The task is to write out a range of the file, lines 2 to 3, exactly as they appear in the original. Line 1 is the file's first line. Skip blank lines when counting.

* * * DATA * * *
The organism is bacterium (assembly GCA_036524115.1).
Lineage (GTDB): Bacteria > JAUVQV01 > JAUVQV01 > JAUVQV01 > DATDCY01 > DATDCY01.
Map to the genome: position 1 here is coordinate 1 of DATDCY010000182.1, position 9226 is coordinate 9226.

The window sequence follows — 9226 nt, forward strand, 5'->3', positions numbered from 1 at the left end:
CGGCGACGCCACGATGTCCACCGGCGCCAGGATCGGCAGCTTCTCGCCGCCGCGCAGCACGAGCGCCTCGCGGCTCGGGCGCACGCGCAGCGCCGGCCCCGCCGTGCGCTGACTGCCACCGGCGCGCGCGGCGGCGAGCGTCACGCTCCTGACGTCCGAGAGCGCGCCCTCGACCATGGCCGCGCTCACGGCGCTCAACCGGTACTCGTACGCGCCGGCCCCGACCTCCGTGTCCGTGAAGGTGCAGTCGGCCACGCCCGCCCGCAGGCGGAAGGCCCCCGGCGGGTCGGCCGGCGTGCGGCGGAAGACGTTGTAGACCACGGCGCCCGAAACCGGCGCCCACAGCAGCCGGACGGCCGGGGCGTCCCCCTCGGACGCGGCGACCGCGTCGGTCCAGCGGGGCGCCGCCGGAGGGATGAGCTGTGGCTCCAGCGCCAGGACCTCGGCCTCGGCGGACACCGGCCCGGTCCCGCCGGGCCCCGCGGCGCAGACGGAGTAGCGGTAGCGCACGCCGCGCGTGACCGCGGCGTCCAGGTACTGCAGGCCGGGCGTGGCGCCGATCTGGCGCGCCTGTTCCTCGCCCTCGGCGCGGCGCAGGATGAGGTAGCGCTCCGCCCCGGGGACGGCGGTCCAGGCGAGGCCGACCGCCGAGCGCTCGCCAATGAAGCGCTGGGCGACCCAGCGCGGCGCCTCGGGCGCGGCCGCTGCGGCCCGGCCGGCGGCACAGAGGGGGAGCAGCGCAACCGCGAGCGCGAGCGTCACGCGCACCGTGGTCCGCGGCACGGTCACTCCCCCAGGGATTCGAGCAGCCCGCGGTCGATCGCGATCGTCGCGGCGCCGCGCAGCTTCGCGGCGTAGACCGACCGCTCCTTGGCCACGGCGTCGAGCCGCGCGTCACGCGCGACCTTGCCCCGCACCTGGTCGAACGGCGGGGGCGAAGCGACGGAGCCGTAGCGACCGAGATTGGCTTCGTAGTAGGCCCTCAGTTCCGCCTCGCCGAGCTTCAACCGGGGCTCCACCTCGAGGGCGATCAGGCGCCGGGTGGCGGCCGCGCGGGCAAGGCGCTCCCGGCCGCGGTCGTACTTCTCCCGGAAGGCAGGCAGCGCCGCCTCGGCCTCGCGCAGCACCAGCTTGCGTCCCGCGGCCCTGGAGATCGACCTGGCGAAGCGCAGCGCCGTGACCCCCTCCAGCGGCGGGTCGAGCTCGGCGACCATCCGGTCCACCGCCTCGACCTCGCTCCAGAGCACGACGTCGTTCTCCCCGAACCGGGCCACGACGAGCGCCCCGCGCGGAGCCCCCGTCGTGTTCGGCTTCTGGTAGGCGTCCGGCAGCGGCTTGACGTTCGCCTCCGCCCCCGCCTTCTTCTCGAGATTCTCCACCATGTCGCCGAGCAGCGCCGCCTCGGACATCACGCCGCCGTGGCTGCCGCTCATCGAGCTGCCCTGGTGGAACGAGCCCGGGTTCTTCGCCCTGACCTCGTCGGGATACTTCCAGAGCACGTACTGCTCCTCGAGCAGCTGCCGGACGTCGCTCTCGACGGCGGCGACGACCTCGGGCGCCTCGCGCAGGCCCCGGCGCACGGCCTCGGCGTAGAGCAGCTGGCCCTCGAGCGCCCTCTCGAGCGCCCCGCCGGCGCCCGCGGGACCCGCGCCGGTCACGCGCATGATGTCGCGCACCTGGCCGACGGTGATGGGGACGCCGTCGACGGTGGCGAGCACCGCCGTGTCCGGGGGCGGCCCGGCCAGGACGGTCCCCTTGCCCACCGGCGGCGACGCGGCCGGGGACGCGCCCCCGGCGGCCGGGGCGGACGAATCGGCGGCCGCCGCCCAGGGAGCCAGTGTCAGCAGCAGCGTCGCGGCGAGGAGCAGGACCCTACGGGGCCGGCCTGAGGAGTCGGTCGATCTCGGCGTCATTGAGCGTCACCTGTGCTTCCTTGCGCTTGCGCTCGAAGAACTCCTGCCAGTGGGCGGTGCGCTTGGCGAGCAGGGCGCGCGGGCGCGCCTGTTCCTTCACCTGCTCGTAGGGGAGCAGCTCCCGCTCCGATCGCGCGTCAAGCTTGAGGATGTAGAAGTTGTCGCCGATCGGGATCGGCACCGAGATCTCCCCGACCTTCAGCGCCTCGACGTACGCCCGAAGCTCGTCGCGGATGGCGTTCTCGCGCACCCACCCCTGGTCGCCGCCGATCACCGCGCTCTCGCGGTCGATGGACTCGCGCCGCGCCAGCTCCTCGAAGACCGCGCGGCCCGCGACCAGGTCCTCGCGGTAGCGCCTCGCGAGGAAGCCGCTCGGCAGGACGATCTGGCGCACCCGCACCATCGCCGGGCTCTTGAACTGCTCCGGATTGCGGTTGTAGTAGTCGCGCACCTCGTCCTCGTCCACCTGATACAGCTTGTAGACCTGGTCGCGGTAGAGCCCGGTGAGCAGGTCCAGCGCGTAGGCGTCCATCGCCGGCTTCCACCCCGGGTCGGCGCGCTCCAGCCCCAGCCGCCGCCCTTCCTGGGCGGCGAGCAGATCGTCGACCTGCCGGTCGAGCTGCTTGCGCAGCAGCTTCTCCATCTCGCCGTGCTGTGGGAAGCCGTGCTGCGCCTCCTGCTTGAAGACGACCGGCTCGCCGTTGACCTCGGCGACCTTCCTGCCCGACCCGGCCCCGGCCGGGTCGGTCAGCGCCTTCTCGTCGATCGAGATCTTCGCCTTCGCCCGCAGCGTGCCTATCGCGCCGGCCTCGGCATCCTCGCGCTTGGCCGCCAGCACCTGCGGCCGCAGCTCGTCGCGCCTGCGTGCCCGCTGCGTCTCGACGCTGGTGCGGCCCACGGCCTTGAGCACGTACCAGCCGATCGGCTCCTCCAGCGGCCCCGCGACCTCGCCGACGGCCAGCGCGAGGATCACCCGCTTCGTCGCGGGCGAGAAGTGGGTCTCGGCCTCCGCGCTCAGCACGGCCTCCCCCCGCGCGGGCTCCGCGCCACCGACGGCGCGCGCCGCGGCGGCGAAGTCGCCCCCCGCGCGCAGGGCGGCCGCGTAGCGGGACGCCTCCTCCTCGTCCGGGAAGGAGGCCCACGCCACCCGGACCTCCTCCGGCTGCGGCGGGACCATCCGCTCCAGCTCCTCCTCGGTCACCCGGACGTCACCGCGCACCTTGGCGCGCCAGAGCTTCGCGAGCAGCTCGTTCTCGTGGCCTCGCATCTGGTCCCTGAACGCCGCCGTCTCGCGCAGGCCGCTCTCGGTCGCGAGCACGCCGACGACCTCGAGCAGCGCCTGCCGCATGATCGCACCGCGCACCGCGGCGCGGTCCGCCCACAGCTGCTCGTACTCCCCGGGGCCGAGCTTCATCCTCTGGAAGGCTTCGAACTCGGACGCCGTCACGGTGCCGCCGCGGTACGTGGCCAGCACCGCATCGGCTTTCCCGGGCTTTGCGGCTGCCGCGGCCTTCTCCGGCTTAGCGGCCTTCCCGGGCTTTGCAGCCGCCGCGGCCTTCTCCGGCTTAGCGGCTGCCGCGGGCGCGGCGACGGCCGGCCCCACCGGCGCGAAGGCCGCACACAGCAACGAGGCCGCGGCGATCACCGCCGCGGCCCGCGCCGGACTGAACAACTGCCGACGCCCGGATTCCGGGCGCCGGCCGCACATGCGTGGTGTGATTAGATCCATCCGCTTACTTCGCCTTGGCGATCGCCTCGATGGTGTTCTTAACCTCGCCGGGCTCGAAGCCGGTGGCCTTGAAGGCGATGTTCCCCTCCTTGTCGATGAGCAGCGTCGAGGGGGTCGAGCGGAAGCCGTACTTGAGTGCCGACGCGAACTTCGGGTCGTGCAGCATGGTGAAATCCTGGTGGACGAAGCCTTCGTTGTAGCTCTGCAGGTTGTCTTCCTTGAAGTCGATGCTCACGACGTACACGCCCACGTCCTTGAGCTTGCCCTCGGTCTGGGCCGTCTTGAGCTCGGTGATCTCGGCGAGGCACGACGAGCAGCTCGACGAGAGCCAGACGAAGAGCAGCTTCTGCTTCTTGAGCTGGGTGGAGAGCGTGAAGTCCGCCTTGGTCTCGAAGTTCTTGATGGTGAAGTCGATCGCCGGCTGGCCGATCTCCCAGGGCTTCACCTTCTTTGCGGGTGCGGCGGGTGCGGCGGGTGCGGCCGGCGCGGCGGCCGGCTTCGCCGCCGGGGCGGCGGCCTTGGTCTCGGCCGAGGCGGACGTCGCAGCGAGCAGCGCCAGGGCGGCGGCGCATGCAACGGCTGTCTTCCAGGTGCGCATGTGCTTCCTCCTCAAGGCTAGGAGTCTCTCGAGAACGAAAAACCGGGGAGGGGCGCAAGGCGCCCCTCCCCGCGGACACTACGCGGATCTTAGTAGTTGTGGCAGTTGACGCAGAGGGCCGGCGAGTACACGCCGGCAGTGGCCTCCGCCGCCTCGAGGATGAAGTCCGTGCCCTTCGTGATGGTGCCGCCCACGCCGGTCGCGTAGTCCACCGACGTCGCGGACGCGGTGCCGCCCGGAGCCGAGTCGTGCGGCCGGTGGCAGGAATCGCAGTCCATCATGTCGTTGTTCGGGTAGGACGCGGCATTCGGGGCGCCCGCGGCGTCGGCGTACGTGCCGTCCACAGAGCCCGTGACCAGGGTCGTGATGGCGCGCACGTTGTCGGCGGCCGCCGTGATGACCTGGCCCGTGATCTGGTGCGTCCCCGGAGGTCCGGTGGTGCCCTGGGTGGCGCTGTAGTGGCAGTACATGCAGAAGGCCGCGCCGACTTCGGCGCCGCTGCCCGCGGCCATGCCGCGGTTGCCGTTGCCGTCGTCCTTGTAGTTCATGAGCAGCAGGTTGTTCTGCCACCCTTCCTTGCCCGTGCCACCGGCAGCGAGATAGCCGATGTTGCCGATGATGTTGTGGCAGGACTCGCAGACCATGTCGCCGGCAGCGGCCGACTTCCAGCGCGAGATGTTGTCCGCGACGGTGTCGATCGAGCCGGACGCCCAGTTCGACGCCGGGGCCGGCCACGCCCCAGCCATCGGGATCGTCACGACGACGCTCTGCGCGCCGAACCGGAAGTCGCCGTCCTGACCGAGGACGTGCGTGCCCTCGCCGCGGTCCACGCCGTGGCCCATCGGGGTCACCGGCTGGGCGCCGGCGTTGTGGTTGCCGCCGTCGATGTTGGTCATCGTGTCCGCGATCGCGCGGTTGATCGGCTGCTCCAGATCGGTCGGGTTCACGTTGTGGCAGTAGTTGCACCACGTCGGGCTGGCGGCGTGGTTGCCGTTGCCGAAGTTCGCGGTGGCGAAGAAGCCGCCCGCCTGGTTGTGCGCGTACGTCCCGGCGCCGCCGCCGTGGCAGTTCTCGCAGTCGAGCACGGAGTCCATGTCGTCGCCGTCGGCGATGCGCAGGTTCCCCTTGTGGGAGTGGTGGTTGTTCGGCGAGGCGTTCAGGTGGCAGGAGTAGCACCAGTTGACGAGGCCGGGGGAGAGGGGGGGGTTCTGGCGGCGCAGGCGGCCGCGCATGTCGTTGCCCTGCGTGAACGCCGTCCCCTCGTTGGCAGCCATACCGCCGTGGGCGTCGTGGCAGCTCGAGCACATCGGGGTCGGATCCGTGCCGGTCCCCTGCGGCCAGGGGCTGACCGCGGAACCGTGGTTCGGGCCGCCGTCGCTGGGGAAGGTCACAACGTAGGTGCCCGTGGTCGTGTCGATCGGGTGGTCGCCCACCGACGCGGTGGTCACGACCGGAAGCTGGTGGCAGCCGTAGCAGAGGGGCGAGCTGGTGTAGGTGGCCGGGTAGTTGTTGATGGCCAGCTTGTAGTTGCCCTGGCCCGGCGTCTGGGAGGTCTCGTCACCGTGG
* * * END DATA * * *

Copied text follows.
Lineage (GTDB): Bacteria > JAUVQV01 > JAUVQV01 > JAUVQV01 > DATDCY01 > DATDCY01.
Map to the genome: position 1 here is coordinate 1 of DATDCY010000182.1, position 9226 is coordinate 9226.